Never knowingly undersolved.

Guardian 24,122, Araucaria: Boy oh boy!

Posted by michod on July 6th, 2007


This was without doubt the hardest crossword I’ve had to blog, and almost defeated me. It took about 45 minutes, and I resorted to online aids for a couple of the final clues – I wouldn’t normally go that far for a daily cryptic, but it was in the wider interests of the blogosphere! (Then again, perhaps one should admit defeat in such situations and leave it to the commentariat to finish the job).

All the across answers are boys’ names, but not always ones that come instantly to mind.


8. CLARE (O)NCE. I took ages to get this; now it doesn’t look that hard.

9. N(INI)AN. Probably the most obscure name, with easy wordplay to fit. Still took a while, even though it had to be NAN on the outside.

10. NICK. The answer I’m least sure of, but I think it’s a prison ref: in the nick = doing time. But would that make Nick=possessed by time?

11. VI CT OR HU GO. Nice clue. Knowing CT=carat might have made it quicker.

12. DUN CAN. To dun means to collect rent, but I can’t find it meaning a debt collector. Can was clear, but I could only think of the more unusual Lorcan, for some reason.


15. TERENC E. CENTRE*. Turned made me look for a synonym reversed, rather than an anagram.

17. STEP HEN. A bit more straightforward than the rest.

22. JUST IN. Good clue, a cleaner version of an old joke I remember.

23. MARK ANTONY. The other double clue. Injure = mark. Can anyone help with the philosopher’s stone?

24. NO EL. Would make CO(L)D into COD.

25. W ALTER. Sneaky abbreviations like with=w are common in advanced cryptics, less so in dailies.

26. A LAST AIR. The first boy I got, after reading through the acrosses in mounting despair.


1. AL(TITU(s))DE. Ref Mervyn Peake character Titus Groan, and the River  Alde. I’d guess it runs through Aldeburgh, but I’d never heard of it till I googled Suffolk Rivers.

2. TRE K. Relies on Ktre as abbreviation, rather than Km, which I haven’t come across.

3. UNE VEN. ‘Translation of a female’ = une, and I believe ven. is the form of address for an archdeacon.

4. REDCOAT. CADET OR*. It was obviously an anagram but I was sure it was some ancient Roman edactor or octrade.

5. UNS OUGHT. Sunset for UNS is perhaps the most libertarian moment here. I don’t mind the anagram fodder and indicator being joined, but ‘set’ to me suggests something being fixed, not broken.

7. FANG IO. Argentinian racing driver who dominated the early days of F1 (I didn”t know that till now).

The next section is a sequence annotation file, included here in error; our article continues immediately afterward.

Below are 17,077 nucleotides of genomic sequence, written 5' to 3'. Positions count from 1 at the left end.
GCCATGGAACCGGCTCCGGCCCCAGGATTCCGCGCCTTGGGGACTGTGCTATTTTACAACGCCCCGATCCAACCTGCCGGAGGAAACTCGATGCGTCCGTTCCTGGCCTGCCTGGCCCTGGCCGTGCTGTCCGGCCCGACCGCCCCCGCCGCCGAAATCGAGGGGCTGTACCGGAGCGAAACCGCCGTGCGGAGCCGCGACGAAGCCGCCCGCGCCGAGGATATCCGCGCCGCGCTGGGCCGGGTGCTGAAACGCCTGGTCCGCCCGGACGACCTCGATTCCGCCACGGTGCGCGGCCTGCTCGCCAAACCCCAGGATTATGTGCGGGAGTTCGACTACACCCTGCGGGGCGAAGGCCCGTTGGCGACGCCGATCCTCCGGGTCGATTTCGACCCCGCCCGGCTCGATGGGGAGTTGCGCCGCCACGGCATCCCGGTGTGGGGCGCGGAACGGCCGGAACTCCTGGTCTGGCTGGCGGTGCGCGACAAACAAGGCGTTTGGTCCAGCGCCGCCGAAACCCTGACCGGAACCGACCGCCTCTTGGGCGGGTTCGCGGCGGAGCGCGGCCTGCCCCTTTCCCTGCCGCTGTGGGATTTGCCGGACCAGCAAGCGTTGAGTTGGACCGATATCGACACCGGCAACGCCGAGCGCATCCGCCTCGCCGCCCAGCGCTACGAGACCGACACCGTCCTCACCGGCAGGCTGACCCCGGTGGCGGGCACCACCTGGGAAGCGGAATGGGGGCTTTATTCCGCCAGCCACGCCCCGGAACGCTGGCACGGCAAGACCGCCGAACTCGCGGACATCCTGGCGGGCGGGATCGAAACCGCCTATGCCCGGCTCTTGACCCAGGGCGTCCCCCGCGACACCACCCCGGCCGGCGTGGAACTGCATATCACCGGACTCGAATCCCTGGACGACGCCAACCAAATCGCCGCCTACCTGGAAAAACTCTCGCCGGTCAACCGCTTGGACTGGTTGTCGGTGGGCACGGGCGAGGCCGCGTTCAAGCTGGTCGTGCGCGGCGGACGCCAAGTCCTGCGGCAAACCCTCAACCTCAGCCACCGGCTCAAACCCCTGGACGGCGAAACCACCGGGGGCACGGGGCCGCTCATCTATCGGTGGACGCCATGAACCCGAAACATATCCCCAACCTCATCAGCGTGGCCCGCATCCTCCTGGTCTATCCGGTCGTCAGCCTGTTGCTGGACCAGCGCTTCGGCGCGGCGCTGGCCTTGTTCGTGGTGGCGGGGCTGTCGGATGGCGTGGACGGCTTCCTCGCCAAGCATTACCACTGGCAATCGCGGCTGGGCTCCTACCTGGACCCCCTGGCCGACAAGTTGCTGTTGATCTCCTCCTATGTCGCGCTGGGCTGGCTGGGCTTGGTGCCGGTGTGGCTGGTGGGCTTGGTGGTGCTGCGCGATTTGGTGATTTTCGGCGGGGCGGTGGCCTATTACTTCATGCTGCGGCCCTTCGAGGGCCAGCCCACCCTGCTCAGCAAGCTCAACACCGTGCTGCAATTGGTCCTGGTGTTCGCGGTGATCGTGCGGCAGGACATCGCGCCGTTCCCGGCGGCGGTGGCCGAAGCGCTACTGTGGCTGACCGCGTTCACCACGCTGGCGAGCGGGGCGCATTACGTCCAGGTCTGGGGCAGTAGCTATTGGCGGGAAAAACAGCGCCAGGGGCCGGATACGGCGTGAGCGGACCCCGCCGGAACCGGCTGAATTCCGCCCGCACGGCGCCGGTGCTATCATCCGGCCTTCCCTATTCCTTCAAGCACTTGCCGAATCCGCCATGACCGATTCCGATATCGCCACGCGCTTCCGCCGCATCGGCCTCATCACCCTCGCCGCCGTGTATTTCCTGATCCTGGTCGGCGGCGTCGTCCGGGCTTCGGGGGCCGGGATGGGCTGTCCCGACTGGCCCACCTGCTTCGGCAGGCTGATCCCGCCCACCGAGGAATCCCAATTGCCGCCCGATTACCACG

16. COR ON A RY. Not my favourite – ‘conclusion of artery’ has to give two letters, rather than the one you might expect, and really coronary is needed for the definition too.


22. JOY PAD. I think – is that like a joystick but when it’s a pad you use a pen on? I’m no gamer.

24. na(NOTE)chnology. Good hidden.


15 Responses to “Guardian 24,122, Araucaria: Boy oh boy!”

  1. conradcork says:

    Nick does at least have a question mark, suggesting ‘the nick of time’. OTOH originally I confidently took the wordplay as a charade and put ‘Thad’ (‘had’ by ‘t’). :-((

  2. Cracker says:

    23a (I can’t claim credit, it was a colleague): mar = injure, kant = philosopher, stone = onyx, less X = 10

  3. neildubya says:

    JOYPAD – this is a gaming controller where you use your fingers and thumbs to control what’s happen on-screen rather than gripping a stick in your hand and waggling it about (no sniggering at the back, thank you).

  4. Simply_simon says:

    Clearly every one else knows, but I don’t – what is 21 down?

  5. michod says:

    Sorrry Simon, I missed that one, it clearly needs explaining. It’s U JAM AA, which I learnt in the Politics of Developing Countries section of my degree (knew it’d come in useful some time!)was the name for the villagisation policy of Tanzanian President Julius Nyerere in the 60s and 70s. ‘African kibbutz’ as a definition is pretty inaccurate IMHO.

  6. Simply_simon says:

    Of course!!!

  7. AlanR says:

    re 2 down – I don’t think you need ktre as an abbreviation – it’s k for kilometre, with ‘last part’ of kilometre first.

  8. muck says:

    12ac: Chambers has dun ‘to importune for payment’, also one who duns. Maybe a Scotticism.

    21dn: UJAMAA is unfairly obscure IMHO

  9. muck says:

    On reflection, may I offer my apologies to Araucaria. One of his best puzzles, and U*A*A* must have been a tough one. U JAM AA isn’t all that obscure, and is easily confirmed on Google.

  10. ilancaron says:

    16D: mick, you mean “really artery is needed for the definition too”. You could argue that the definition is just “problem” though… (and there’s some def/wordplay overlap).

  11. oracle says:

    I’m pretty sure Captain Grimes in “Decline and Fall” was being pursued by a dun. He owed money to his bookmaker.

  12. beermagnet says:

    I don’t fully understand 20A:
    Boy finds blues queen during dance (8) HUMPHREY
    If HUMP is the blues, and R (regina) is queen then is HEY a dance?

  13. Paul B says:

    Well (consults two dictionaries) of course it is. As any fule kno, HEY or HAY = contra-dance, contradance, contradanse or country dance.

    (As hodmic says, not an easy puzzle for a weekday.)

  14. Simply_simon says:

    Useful to know that a hay is a dance come Saturday…….(20d)

  15. Mick Hodgkin says:

    Why, have you been invited to a hey-down ho-down tonight? (shhh….!)

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